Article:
We repeated this process for all seven objects so that Pamela could know through her own reason that the area of a rectangle is the length times width. Anything else would seem absurd to her. Imagine I said to ADD the dimensions. She would know that made no sense because she figured out the pattern for herself!

Day Two
This lesson took much longer because I wanted her to apply the same thinking to larger rectangular objects. At first, we covered the objects with the grids. You can see how we covered the top of the toaster with grids.

When the objects were too large, Pamela calculated the square inches for herself. She worked hard until she finished the fourth object and realized she was not even half of the way done. Measuring large objects with a ruler required her to skip count and do mental math in her head. She became tired and disheartened with five objects left. I checked the stopwatch and realized she had only four minutes left, so I showed it to her and said, "We only have enough time for one more problem!" Pamela's face brightened and she eagerly went back to work. Charlotte knew the value of short lessons: "Give him short sums, in words rather than in figures, and excite him in the enthusiasm which produces concentrated attention and rapid work" (Volume 1, page 261).

Day Three
Rather than jump to the formula right away, we worked on word problems today in which Pamela drew the items (and even colored them) and figured out the answers. Since we dropped the association method, I even encouraged her to write the answer in complete sentences. Often we jump so quickly to new symbols and formulas that meaning disappears. "I recommend strongly that no new symbol should ever be introduced before it is necessary to use it in practical work. A new labour-saving symbol is like a new machine, extremely interesting when you realize its usefulness, merely strange when you see it lying idle" (Parent's Review Article).

Day Four
Pamela discovered how to find the area of a triangle. I spotlighted the difference between the area of a rectangle and triangle with similar dimensions by having Pamela doing them together and filling out this chart.

To figure out the area of a triangle, we identified and counted the whole blocks first. Then, I cut out the partial blocks and Pamela matched them. We counted the matched partials and added it to the whole blocks to get the number of square inches.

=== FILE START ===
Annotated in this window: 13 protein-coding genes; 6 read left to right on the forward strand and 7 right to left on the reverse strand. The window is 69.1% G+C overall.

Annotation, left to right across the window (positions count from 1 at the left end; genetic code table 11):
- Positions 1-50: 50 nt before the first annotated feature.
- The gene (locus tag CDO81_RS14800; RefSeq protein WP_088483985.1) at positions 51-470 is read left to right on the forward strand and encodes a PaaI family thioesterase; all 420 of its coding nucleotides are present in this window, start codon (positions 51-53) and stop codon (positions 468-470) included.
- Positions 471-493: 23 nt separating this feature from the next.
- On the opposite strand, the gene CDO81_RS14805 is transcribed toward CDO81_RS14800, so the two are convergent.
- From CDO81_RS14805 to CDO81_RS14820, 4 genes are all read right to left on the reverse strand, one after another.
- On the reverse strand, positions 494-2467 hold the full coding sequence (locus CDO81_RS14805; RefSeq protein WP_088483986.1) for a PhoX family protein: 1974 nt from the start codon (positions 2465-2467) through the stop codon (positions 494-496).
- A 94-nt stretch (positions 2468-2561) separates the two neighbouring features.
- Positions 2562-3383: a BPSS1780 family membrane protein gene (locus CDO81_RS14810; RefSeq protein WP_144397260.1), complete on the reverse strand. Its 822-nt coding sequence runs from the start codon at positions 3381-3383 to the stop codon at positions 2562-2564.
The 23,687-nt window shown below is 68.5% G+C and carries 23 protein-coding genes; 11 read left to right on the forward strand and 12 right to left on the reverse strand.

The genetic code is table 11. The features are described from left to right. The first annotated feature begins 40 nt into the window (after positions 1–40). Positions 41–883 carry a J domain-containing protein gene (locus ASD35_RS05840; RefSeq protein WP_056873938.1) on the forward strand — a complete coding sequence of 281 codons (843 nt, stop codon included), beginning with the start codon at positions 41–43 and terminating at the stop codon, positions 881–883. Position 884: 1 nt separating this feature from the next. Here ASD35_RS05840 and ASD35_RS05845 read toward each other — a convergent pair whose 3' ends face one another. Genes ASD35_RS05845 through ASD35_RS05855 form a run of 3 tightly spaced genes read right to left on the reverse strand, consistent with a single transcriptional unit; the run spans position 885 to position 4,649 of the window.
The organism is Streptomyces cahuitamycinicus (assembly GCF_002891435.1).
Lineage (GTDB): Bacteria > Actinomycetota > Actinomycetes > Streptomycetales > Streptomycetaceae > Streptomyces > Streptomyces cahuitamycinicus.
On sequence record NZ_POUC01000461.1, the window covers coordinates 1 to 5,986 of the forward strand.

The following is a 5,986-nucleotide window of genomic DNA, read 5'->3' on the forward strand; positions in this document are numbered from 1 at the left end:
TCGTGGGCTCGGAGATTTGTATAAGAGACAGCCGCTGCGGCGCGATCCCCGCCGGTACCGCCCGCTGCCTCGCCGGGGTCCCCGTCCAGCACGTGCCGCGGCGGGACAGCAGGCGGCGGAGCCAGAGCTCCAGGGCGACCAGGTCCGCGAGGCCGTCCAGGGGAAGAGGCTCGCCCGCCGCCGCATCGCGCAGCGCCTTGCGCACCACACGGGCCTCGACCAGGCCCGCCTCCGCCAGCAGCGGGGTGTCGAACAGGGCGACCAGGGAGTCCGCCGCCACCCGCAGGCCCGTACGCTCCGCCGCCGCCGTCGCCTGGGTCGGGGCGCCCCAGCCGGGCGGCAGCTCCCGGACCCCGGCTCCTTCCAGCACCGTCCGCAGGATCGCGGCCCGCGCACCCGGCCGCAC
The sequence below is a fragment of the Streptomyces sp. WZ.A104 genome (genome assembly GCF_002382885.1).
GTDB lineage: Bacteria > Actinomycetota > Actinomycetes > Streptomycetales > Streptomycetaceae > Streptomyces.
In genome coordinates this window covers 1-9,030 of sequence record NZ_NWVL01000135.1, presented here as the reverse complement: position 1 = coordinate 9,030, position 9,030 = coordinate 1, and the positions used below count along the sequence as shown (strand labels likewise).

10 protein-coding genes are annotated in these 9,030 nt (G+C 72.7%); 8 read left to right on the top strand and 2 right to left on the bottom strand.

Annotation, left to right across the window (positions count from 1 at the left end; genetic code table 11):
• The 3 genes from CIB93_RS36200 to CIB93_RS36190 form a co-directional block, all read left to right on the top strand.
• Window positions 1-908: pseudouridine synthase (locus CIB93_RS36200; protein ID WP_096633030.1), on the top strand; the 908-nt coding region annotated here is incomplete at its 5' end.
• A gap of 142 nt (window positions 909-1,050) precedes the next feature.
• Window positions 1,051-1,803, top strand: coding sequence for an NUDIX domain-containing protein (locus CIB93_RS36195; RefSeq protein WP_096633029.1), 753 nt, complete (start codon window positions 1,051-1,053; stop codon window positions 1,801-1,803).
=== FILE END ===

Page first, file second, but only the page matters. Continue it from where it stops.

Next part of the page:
We found an alternate and easier way to do this with a square!

As you can see on the video, Pamela did well. She caught onto the pattern by the third and fourth set.

Day Five Plan
We continued to work on triangles, which are tricky because of the concept of base and height, which I plan to flesh out next week. We had a wonderful week and Pamela's opinion of geometry is that, "Great! Fun! I measured." Now, that is what I call an accurate gestalt of our week.

Let his arithmetic lesson be to the child a daily exercise in clear thinking and rapid, careful execution, and his mental growth will be as obvious as the sprouting of seedlings in the spring. (Volume 1, page 261)

Wednesday, August 26, 2009

Original Thinking about Geometry

Warning: You are about to enter the Land of Original Thinking. If you like the security of following exactly what a text book says and marking your own trail makes you feel dizzy, find another math guide!

Last June, I presented the topic of how Charlotte Mason taught math. Inspired by the soundness of her ideas, I will attempt to implement them this year with Pamela, who is taking Pre-Algebra. Judging by the reaction of people in my audience, the most controversial recommendation was the following:
Pronounce a sum wrong, or right––it cannot be something between the two. That which is wrong must remain wrong: the child must not be let run away with the notion that wrong can be mended into right. (Volume 1, Pages 260-261)

What! No partial credit? But . . . but . . . but . . .

I know!

I even admitted to my class I had never really attempted this. Someone suggested a brilliant way to do it, so I went home and immediately adopted her idea with David, who was working his way through the final third of MUS Algebra II. We loved it!

What she suggested is to assign only half of the problems and mark what is right right and what is wrong wrong. Then, assign an extra problem for each wrong one, keeping in mind Charlotte's admonition that "he may get the next sum right, and the wise teacher will make it her business to see that he does" (Volume 1, page 261). How? Assess what went wrong and resolve this issue before trying more problems, whether it be careless execution, misunderstanding one little thing, or completely missing the boat.

Charlotte believed that arithmetic trained children to be accurate and clear-thinking. We foster slipshod habits of mind by "the copying, prompting, telling, helping over difficulties, working with an eye to the answer which he knows" Volume 1, page 260.

While Charlotte Mason's books do not go into great detail on math, clues are scattered online. The latest complete PNEU schedule for the highest form available online is for 1922: Charlotte Mason broke math up into three short lessons (Arithmetic, Geometry, and Algebra), using different books for each. I modeled our plan around this idea and spread Math-U-See's thirty-lesson schedule for Pre-Algebra over 36 weeks. The following is my plan for Geometry (roughly one-third of the book) in 20 minutes every school day, five times a week: